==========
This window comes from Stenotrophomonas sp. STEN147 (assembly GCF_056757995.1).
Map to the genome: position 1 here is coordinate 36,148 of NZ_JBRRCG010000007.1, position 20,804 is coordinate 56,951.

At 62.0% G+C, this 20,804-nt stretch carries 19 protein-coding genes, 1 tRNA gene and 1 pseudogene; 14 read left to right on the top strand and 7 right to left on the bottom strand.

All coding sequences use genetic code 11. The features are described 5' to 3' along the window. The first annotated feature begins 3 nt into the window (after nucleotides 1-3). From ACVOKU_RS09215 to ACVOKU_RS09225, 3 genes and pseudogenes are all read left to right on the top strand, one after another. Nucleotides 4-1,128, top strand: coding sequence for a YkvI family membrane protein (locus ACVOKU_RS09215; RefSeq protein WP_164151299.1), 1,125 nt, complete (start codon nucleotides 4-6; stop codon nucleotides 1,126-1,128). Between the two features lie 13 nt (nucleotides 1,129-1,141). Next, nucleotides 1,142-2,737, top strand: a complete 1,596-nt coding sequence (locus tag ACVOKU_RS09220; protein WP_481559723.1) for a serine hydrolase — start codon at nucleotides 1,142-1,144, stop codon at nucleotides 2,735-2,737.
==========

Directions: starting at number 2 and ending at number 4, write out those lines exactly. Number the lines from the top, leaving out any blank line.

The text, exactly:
Map to the genome: position 1 here is coordinate 36,148 of NZ_JBRRCG010000007.1, position 20,804 is coordinate 56,951.

At 62.0% G+C, this 20,804-nt stretch carries 19 protein-coding genes, 1 tRNA gene and 1 pseudogene; 14 read left to right on the top strand and 7 right to left on the bottom strand.

All coding sequences use genetic code 11. The features are described 5' to 3' along the window. The first annotated feature begins 3 nt into the window (after nucleotides 1-3). From ACVOKU_RS09215 to ACVOKU_RS09225, 3 genes and pseudogenes are all read left to right on the top strand, one after another. Nucleotides 4-1,128, top strand: coding sequence for a YkvI family membrane protein (locus ACVOKU_RS09215; RefSeq protein WP_164151299.1), 1,125 nt, complete (start codon nucleotides 4-6; stop codon nucleotides 1,126-1,128). Between the two features lie 13 nt (nucleotides 1,129-1,141). Next, nucleotides 1,142-2,737, top strand: a complete 1,596-nt coding sequence (locus tag ACVOKU_RS09220; protein WP_481559723.1) for a serine hydrolase — start codon at nucleotides 1,142-1,144, stop codon at nucleotides 2,735-2,737.